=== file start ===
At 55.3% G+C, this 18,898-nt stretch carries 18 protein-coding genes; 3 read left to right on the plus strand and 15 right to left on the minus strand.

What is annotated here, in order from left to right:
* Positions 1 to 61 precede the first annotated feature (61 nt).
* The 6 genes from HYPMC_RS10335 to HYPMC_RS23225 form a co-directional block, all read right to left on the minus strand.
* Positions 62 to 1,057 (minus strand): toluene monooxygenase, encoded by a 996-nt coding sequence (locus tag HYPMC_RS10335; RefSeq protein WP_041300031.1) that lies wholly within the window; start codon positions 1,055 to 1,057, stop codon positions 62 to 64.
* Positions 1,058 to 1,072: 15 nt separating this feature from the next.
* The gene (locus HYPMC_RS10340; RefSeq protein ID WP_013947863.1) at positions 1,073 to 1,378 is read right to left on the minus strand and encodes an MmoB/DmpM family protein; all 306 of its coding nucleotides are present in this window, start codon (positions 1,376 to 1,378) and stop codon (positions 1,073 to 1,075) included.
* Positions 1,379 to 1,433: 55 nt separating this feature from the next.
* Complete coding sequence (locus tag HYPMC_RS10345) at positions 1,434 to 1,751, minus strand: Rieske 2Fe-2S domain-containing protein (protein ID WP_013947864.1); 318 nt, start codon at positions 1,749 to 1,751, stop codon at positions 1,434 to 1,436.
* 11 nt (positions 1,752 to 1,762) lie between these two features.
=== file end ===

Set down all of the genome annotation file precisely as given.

At 55.3% G+C, this 18,898-nt stretch carries 18 protein-coding genes; 3 read left to right on the plus strand and 15 right to left on the minus strand.

What is annotated here, in order from left to right:
* Positions 1 to 61 precede the first annotated feature (61 nt).
* The 6 genes from HYPMC_RS10335 to HYPMC_RS23225 form a co-directional block, all read right to left on the minus strand.
* Positions 62 to 1,057 (minus strand): toluene monooxygenase, encoded by a 996-nt coding sequence (locus tag HYPMC_RS10335; RefSeq protein WP_041300031.1) that lies wholly within the window; start codon positions 1,055 to 1,057, stop codon positions 62 to 64.
* Positions 1,058 to 1,072: 15 nt separating this feature from the next.
* The gene (locus HYPMC_RS10340; RefSeq protein ID WP_013947863.1) at positions 1,073 to 1,378 is read right to left on the minus strand and encodes an MmoB/DmpM family protein; all 306 of its coding nucleotides are present in this window, start codon (positions 1,376 to 1,378) and stop codon (positions 1,073 to 1,075) included.
* Positions 1,379 to 1,433: 55 nt separating this feature from the next.
* Complete coding sequence (locus tag HYPMC_RS10345) at positions 1,434 to 1,751, minus strand: Rieske 2Fe-2S domain-containing protein (protein ID WP_013947864.1); 318 nt, start codon at positions 1,749 to 1,751, stop codon at positions 1,434 to 1,436.
* 11 nt (positions 1,752 to 1,762) lie between these two features.